Sharing Thoughts on Montana, Evangelicalism, and the EFCA in an Open Letter to Lee Kisman (EFCA District Superintendent of the Northern Mountain District

This is an open letter to Lee Kisman who leads the EFCA’s Northern Mountain District. In this post I discuss my history and ties to Montana. Plus I also discuss spiritual abuse and the EFCA for the district superintendent. This blog is looking forward to writing about the churches  in the Northern Mountain District.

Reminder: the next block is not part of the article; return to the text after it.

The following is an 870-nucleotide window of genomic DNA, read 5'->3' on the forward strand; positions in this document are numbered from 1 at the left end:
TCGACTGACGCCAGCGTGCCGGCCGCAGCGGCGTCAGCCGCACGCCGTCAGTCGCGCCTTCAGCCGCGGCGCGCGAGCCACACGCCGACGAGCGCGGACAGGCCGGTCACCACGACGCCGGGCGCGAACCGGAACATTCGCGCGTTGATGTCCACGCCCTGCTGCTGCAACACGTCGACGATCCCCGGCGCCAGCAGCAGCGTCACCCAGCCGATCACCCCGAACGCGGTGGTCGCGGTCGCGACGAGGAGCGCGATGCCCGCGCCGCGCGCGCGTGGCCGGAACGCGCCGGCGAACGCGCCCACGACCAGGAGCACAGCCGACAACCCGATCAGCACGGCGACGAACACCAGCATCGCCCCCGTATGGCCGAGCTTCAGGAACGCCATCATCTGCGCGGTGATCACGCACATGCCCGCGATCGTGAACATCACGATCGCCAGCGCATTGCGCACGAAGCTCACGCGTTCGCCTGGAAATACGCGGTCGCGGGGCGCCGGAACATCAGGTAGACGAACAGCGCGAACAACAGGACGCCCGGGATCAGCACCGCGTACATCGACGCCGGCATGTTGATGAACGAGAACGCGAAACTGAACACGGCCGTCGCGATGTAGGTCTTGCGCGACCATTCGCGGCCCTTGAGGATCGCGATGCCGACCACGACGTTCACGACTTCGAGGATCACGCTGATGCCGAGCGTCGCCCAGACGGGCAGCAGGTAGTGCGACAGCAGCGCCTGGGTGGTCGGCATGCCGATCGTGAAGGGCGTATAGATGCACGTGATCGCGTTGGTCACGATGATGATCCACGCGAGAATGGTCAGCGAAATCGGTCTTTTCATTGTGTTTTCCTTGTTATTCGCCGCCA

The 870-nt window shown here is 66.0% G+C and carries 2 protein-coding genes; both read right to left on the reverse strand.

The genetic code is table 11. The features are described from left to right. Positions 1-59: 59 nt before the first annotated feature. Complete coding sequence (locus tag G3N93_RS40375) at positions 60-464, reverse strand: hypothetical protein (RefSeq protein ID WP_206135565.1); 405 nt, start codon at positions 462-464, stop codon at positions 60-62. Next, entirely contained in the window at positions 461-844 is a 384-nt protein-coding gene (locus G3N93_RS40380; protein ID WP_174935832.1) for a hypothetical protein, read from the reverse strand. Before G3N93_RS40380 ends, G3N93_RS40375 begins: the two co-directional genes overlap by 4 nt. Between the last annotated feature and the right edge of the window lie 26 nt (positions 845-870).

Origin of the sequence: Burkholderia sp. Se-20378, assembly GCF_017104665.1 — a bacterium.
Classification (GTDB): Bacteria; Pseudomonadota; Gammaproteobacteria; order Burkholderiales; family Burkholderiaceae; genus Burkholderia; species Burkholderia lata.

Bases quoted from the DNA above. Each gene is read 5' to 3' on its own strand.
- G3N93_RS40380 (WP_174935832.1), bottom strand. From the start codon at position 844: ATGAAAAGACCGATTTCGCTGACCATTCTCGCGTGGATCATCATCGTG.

“I can shake off everything as I write; my sorrows disappear, my courage is reborn.”

Anne Frank

“Don’t bend; don’t water it down; don’t try to make it logical; don’t edit your own soul according to the fashion. Rather, follow your most intense obsessions mercilessly.

Franz Kafka 

If we claim to be without sin, we deceive ourselves and the truth is not in us. 9 If we confess our sins, he is faithful and just and will forgive us our sins and purify us from all unrighteousness. 10 If we claim we have not sinned, we make him out to be a liar and his word is not in us.

1 John 1:8-10 NIV

My Great-Uncle’s grave in Arlington National Cemetery 

Lee